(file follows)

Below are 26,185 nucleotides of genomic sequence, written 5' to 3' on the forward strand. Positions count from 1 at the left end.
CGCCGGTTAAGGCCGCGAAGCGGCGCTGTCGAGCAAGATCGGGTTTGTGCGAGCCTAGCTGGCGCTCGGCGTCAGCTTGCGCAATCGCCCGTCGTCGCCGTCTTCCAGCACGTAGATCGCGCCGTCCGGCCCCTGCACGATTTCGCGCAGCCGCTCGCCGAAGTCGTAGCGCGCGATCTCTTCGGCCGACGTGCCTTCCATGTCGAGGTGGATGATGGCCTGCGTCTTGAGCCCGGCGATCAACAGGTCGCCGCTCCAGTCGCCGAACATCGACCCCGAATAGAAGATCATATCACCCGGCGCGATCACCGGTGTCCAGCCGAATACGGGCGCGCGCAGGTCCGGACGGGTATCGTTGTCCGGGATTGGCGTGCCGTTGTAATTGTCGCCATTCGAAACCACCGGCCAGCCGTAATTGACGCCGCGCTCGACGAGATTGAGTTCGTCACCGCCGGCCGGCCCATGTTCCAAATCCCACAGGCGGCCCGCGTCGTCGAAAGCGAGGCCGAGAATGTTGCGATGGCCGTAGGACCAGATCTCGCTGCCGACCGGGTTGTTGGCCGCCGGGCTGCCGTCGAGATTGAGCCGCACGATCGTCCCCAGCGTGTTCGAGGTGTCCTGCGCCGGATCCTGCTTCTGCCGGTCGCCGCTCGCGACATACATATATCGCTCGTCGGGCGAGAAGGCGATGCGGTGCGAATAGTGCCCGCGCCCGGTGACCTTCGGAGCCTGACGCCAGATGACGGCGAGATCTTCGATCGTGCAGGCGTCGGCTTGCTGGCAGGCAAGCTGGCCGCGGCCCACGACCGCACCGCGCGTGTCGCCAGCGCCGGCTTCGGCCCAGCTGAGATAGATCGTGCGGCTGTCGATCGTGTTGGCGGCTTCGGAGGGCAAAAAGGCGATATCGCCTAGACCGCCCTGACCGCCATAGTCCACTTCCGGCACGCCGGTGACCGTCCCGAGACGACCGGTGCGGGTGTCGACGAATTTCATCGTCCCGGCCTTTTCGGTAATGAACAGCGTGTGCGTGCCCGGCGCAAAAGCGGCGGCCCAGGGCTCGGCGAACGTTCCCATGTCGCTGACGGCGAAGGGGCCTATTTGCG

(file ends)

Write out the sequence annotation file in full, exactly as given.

Below are 26,185 nucleotides of genomic sequence, written 5' to 3' on the forward strand. Positions count from 1 at the left end.
CGCCGGTTAAGGCCGCGAAGCGGCGCTGTCGAGCAAGATCGGGTTTGTGCGAGCCTAGCTGGCGCTCGGCGTCAGCTTGCGCAATCGCCCGTCGTCGCCGTCTTCCAGCACGTAGATCGCGCCGTCCGGCCCCTGCACGATTTCGCGCAGCCGCTCGCCGAAGTCGTAGCGCGCGATCTCTTCGGCCGACGTGCCTTCCATGTCGAGGTGGATGATGGCCTGCGTCTTGAGCCCGGCGATCAACAGGTCGCCGCTCCAGTCGCCGAACATCGACCCCGAATAGAAGATCATATCACCCGGCGCGATCACCGGTGTCCAGCCGAATACGGGCGCGCGCAGGTCCGGACGGGTATCGTTGTCCGGGATTGGCGTGCCGTTGTAATTGTCGCCATTCGAAACCACCGGCCAGCCGTAATTGACGCCGCGCTCGACGAGATTGAGTTCGTCACCGCCGGCCGGCCCATGTTCCAAATCCCACAGGCGGCCCGCGTCGTCGAAAGCGAGGCCGAGAATGTTGCGATGGCCGTAGGACCAGATCTCGCTGCCGACCGGGTTGTTGGCCGCCGGGCTGCCGTCGAGATTGAGCCGCACGATCGTCCCCAGCGTGTTCGAGGTGTCCTGCGCCGGATCCTGCTTCTGCCGGTCGCCGCTCGCGACATACATATATCGCTCGTCGGGCGAGAAGGCGATGCGGTGCGAATAGTGCCCGCGCCCGGTGACCTTCGGAGCCTGACGCCAGATGACGGCGAGATCTTCGATCGTGCAGGCGTCGGCTTGCTGGCAGGCAAGCTGGCCGCGGCCCACGACCGCACCGCGCGTGTCGCCAGCGCCGGCTTCGGCCCAGCTGAGATAGATCGTGCGGCTGTCGATCGTGTTGGCGGCTTCGGAGGGCAAAAAGGCGATATCGCCTAGACCGCCCTGACCGCCATAGTCCACTTCCGGCACGCCGGTGACCGTCCCGAGACGACCGGTGCGGGTGTCGACGAATTTCATCGTCCCGGCCTTTTCGGTAATGAACAGCGTGTGCGTGCCCGGCGCAAAAGCGGCGGCCCAGGGCTCGGCGAACGTTCCCATGTCGCTGACGGCGAAGGGGCCTATTTGCG